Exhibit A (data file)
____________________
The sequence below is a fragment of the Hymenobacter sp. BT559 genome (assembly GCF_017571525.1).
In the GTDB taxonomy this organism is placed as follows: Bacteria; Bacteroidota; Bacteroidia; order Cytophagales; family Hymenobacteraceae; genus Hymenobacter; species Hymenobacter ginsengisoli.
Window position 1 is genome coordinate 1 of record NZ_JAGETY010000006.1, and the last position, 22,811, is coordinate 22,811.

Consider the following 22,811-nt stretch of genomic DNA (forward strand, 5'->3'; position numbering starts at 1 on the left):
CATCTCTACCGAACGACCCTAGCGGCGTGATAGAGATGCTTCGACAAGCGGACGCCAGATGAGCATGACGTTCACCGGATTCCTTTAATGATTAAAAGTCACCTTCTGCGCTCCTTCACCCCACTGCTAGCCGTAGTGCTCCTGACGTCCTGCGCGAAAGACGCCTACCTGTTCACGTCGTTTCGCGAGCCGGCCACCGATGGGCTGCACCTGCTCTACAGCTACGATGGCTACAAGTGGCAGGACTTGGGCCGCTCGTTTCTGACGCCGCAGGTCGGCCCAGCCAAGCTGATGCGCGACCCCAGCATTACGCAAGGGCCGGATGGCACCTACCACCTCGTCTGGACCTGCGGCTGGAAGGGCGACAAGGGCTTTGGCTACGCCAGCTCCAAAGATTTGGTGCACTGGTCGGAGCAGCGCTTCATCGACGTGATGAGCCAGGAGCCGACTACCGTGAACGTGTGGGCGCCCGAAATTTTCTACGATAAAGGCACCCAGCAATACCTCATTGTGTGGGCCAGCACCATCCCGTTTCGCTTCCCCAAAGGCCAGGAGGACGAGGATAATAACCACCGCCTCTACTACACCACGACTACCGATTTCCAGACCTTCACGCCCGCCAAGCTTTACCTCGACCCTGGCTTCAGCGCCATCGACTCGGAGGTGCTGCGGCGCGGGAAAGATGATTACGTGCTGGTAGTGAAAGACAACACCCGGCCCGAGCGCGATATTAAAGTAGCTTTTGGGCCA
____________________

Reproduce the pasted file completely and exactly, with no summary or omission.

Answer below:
The sequence below is a fragment of the Hymenobacter sp. BT559 genome (assembly GCF_017571525.1).
In the GTDB taxonomy this organism is placed as follows: Bacteria; Bacteroidota; Bacteroidia; order Cytophagales; family Hymenobacteraceae; genus Hymenobacter; species Hymenobacter ginsengisoli.
Window position 1 is genome coordinate 1 of record NZ_JAGETY010000006.1, and the last position, 22,811, is coordinate 22,811.

Consider the following 22,811-nt stretch of genomic DNA (forward strand, 5'->3'; position numbering starts at 1 on the left):
CATCTCTACCGAACGACCCTAGCGGCGTGATAGAGATGCTTCGACAAGCGGACGCCAGATGAGCATGACGTTCACCGGATTCCTTTAATGATTAAAAGTCACCTTCTGCGCTCCTTCACCCCACTGCTAGCCGTAGTGCTCCTGACGTCCTGCGCGAAAGACGCCTACCTGTTCACGTCGTTTCGCGAGCCGGCCACCGATGGGCTGCACCTGCTCTACAGCTACGATGGCTACAAGTGGCAGGACTTGGGCCGCTCGTTTCTGACGCCGCAGGTCGGCCCAGCCAAGCTGATGCGCGACCCCAGCATTACGCAAGGGCCGGATGGCACCTACCACCTCGTCTGGACCTGCGGCTGGAAGGGCGACAAGGGCTTTGGCTACGCCAGCTCCAAAGATTTGGTGCACTGGTCGGAGCAGCGCTTCATCGACGTGATGAGCCAGGAGCCGACTACCGTGAACGTGTGGGCGCCCGAAATTTTCTACGATAAAGGCACCCAGCAATACCTCATTGTGTGGGCCAGCACCATCCCGTTTCGCTTCCCCAAAGGCCAGGAGGACGAGGATAATAACCACCGCCTCTACTACACCACGACTACCGATTTCCAGACCTTCACGCCCGCCAAGCTTTACCTCGACCCTGGCTTCAGCGCCATCGACTCGGAGGTGCTGCGGCGCGGGAAAGATGATTACGTGCTGGTAGTGAAAGACAACACCCGGCCCGAGCGCGATATTAAAGTAGCTTTTGGGCCA